If fairly met, they bring their own reward, 363
But pain pursues their selfish disregard. 364
Like noxious weeds, they wound the timid clasp, 365
But lose their, venom in a firmer grasp. 366
Face then the worst; no weak excuse pursue ; 367
One only standard set before thy view : 368
If on two sides a duty binding be, 369
Another’s negligence acquits not thee. 370
Nor seek from stoic pride relief to gain,— 371
You lose a pleasure in avoiding pain. 372
Where interest leagues with right, beware of wrong, 373
Guard most thy weakness where thou seem’st most strong ; 374
Where the carved lion frown’d, Amorium’s wall 375
Before the Saracen was first to fall.376
Wait not for high achievements ; if you hoard, 377
You rust the edge of Duty’s temper’d sword. 378
’Twere worse than madness trifles to despise, 379
Since but by faint degrees we sink or rise. 380
Small cares than great ’tis harder to sustain,— 381
If it be harder, ’tis more glorious then. 382
What makes most shew is rarely most of use, 383
As double blossoms cannot fruit produce. 384
Judge not of actions by their mere effect, 385
Dive to the centre and the cause detect. 386
Great deeds from meanest springs may take their course, 387
And smallest virtues from a mighty source. 388
False strength the soul from action’s fever draws, 389
Thrives on its own or on mankind’s applause ; 390
But he, who calmly smiling suffers here 391
The settled sorrow of the daily tear, 392
A silent sacrifice to man unknown, 393
Derives his energy from God alone. 394
True trial lies in patience ; death is less 395
Than the pale siege and Famine’s slow distress, 396
Ruin full oft is met with steady eye, 397
But who hath gazed untamed on poverty ? 398
He who resigns an empire, scarce may brave 399
The petty insults of the meanest slave. 400
’Tis magnanimity to greatly dare, 401
But ’tis a heavenly fortitude to bear ; 402
And all the force of self-devotement lies 403
Not in the first, but after sacrifice. 404
Yet veil thy strength, nor, save in trial, shew 405
The changeless wreaths Faith binds around thy brow. 406
Be, in prosperity, the rock unseen 407
With ivy crown, ’midst summer uplands green : 408
Be in adversity that rock betray’d 409
With ivy crown, when winter strips the shade.410
Kill not thy passions, nor too tightly rein, 411
Enlist them rather in fair Virtue’s train. 412
Be obstinate in good ; let generous pride 413
Disclose thy own, all other weakness hide ; 414
Against thyself let honest anger rise, 415
And noble envy emulate the skies.416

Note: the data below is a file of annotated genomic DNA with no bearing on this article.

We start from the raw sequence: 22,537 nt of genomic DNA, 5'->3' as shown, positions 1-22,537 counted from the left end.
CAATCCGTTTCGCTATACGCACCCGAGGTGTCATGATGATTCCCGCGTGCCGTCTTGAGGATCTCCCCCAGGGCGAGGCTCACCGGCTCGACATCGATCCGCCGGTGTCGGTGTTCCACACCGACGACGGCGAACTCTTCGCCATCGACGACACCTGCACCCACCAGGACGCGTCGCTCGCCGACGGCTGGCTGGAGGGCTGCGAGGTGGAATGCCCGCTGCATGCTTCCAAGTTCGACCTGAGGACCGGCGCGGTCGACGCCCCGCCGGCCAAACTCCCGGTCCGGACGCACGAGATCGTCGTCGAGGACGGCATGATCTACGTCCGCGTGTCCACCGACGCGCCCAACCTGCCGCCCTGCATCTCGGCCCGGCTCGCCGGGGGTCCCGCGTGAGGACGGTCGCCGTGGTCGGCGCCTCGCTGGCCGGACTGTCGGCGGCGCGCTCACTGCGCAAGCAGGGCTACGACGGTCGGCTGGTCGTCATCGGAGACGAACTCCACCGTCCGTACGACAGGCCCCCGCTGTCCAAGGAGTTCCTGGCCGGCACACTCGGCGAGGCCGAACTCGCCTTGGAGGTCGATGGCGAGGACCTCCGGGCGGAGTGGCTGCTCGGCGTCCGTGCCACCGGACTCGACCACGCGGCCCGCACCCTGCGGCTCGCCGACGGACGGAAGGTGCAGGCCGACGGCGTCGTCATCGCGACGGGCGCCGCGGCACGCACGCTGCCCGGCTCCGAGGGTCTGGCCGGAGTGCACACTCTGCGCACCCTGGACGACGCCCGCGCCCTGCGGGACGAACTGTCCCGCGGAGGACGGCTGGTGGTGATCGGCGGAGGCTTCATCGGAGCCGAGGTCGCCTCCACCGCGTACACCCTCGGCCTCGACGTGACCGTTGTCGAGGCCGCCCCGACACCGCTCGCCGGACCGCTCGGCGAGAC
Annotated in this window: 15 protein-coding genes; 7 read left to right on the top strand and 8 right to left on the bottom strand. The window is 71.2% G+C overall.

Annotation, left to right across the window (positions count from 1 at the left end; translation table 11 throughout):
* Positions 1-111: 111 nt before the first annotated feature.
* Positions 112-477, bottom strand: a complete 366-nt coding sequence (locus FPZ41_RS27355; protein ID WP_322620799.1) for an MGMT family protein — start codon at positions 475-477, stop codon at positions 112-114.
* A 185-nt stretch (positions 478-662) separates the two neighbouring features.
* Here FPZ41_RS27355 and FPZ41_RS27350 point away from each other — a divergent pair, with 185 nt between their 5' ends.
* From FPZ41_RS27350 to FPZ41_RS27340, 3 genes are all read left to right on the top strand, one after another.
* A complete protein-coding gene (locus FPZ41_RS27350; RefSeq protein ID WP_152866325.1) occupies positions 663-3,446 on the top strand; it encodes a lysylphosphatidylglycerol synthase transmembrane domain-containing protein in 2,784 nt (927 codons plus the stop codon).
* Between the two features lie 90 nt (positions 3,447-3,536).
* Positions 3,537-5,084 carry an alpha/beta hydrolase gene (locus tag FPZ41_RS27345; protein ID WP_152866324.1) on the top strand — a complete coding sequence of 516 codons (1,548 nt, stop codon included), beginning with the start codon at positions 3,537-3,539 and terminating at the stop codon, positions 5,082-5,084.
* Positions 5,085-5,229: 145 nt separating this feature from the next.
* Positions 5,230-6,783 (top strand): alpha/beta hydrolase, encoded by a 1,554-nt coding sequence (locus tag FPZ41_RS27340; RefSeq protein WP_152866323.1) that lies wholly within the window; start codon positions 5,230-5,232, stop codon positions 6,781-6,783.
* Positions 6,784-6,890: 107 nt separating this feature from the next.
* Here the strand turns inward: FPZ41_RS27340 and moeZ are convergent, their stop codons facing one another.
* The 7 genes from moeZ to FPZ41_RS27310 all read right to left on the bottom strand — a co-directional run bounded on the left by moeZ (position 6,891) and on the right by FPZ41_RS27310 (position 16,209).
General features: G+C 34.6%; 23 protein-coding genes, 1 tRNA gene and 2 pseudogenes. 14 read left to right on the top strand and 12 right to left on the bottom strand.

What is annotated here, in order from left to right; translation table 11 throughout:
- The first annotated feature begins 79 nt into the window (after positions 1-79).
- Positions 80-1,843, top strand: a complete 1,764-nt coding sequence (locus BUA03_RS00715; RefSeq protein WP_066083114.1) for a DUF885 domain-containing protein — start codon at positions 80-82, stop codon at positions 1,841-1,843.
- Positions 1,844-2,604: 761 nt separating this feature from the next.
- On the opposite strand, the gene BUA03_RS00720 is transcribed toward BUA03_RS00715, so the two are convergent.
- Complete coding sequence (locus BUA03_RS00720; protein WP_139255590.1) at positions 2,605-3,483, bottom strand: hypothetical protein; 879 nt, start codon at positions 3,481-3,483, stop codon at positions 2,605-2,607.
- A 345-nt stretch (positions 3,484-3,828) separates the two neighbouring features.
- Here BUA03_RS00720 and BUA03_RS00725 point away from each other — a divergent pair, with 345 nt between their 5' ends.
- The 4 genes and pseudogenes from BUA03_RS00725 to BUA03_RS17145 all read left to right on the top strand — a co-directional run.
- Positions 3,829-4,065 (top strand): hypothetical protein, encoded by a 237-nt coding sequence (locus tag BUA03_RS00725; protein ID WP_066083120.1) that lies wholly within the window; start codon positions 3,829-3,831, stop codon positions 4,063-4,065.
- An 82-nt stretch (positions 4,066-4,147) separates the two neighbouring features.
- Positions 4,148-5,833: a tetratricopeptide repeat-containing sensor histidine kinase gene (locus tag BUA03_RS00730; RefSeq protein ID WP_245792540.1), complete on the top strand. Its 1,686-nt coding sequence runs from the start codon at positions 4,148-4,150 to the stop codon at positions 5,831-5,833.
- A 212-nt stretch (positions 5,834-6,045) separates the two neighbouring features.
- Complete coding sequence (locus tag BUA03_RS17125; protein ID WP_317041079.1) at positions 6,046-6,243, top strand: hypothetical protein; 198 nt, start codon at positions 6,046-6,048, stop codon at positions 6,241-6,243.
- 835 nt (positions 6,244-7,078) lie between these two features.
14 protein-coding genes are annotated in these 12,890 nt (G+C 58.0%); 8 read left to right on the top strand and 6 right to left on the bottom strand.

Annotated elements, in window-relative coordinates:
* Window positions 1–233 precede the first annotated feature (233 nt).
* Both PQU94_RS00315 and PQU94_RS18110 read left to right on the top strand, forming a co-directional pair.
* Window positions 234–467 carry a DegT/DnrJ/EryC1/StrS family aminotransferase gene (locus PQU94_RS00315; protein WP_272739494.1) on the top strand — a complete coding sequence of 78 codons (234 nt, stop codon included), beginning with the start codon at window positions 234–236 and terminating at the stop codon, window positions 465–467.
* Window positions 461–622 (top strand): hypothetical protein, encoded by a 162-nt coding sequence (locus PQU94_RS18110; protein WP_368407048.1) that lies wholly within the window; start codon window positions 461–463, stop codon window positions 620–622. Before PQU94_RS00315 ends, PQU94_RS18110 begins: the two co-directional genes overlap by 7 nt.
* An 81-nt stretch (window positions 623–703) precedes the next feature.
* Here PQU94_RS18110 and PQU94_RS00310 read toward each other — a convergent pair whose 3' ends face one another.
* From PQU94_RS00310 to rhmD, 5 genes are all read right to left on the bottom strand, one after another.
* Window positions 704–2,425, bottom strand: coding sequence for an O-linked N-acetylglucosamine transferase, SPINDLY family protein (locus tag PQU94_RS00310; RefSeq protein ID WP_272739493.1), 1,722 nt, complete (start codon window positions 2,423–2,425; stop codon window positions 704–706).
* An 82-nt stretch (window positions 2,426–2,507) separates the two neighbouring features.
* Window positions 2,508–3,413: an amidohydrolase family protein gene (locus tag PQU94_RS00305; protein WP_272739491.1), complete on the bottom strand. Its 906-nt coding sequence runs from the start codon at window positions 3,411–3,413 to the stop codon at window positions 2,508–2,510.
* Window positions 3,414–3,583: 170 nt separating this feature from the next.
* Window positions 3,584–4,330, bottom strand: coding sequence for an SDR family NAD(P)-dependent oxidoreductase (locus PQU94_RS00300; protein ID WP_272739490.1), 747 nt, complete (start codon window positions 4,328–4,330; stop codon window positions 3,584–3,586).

Judge none by thine own law, nor harshly bind 417
Another to the temper of thy mind, 418
Be free as light, diffusive as the air ;— 419
Has Nature but one form of good or fair ? 420
Has she not spread abroad a liberal feast, 421
And various sweets for every varied taste ? 422
There’s not a tree, a plant, a leaf, or flower, 423
But has its own peculiar beauty’s dower. 424
Then seize the treasures all around thee thrown, 425
Nor fret that blockheads stint themselves to one. 426
Nor those, who love not all you love, condemn, 427
The answering chord may not be found in them. 428
If Nature, Habit, Age, Event, Degree, 429
Build up the man, how various each must be ! 430
Think you the stranger, whom you lead around 431
The little plot of your paternal ground, 432
Will feel, like you, each tree and blossom raise 433
The dreams and sympathies of early days ? 434
Oft man with man in words not meaning fights, 435
A definition would set all to rights. 436
The self-same object is by each descried, 437
Each only sees it on a different side. 438
To yield in trifles is the art of life, 439
And truly conquer by declining strife. 440
A shameful prize is gain’d at too much cost, 441
He’s most the victor who concedes the most. 442
’Tis the wrong person we expect to bend, 443
Ourselves should learn to yield and to amend. 444
Besides, the man who fastest moves his tongue, 445
Must more than half suspect himself of wrong. 446
He talks so volubly, with outward din, 447
To drown the tedious monitor within. 448
With frailty and with folly learn to bear,— 449
These human nature’s chief ingredients are ; 450
Remember, Man, thou also hast thy share ! 451
If in thy neighbour’s face thou evil see, 452
Be it no triumph, but a glass to thee. 453
Fret not at weary time to others given ; 454
It is not lost, but register’d in Heaven. 455
’Tis not enough that thou no evil do, 456
Who lives for his own heart, must live for others too.457